Electronic Products Honors NS Nanotech in "Optoelectronics Component of the Year" Ranking
We were delighted when Electronic Products named our far-UVC ShortWaveLight™ Emitter one of its top ten products of 2020, based on its ranking of page views of stories on its website throughout the year. And as if that wasn’t enough, the magazine just named our solid-state emitter a runner-up in its “Optoelectronics Component of the Year” ranking, based on evaluations by the magazine’s technical staff of over 100 products across 10 electronic component categories.
Here’s what the magazine says about our ShortWaveLight™ Emitters:
"The new nitride semiconductor chips are the first solid-state devices to emit far-UVC light at wavelengths ranging from 200-to-222 nanometers (nm). It’s commonly known that germicidal UV-C light, typically at a wavelength of 254 nm, is highly effective at killing bacteria and viruses and is primarily used to disinfect all kinds of equipment, particularly medical devices. However, it is a health hazard for humans, potentially causing harm to eyes and skin, including skin cancer. But several recent research studies have shown that far-UVC light, at a wavelength of between 207 to 222 nm, can kill airborne viruses without harming human skin."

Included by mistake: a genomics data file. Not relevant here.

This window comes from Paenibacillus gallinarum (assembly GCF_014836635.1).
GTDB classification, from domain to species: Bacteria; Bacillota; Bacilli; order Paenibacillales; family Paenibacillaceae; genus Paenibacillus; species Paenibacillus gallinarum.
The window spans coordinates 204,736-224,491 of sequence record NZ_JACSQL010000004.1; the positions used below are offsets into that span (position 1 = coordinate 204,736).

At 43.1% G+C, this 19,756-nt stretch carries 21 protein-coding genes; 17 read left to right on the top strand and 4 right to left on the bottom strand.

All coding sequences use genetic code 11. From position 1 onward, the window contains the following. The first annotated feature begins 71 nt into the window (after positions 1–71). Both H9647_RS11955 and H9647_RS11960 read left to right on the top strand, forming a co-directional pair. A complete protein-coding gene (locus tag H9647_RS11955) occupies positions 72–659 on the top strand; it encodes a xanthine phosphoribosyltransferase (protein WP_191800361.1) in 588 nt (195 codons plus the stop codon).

Who was our competition? Only some of the world’s biggest LED and semiconductor companies. Top honors in the optoelectronics component category went to Seoul Semiconductor, for its LEDs that reduce power consumption in electric vehicle headlights. Seoul Semiconductor is a decades-old company that’s a top-five LED manufacturer with nearly a billion dollars in annual revenue. NS Nanotech, on the other hand, is a two-year-old startup company. We've only recently announced our first product, which we will start to manufacture this year.
And many of the other contenders we nudged out for the second-place spot were long-established billion-dollar-plus competitors. We’re pleased and proud to be in such great company. And we’re looking forward to making our mark as we ship the first solid-state far-UVC light-emitter later this year, and as we continue developing the next generation of nano-LEDs that promise to disrupt the entire multibillion-dollar global LED industry.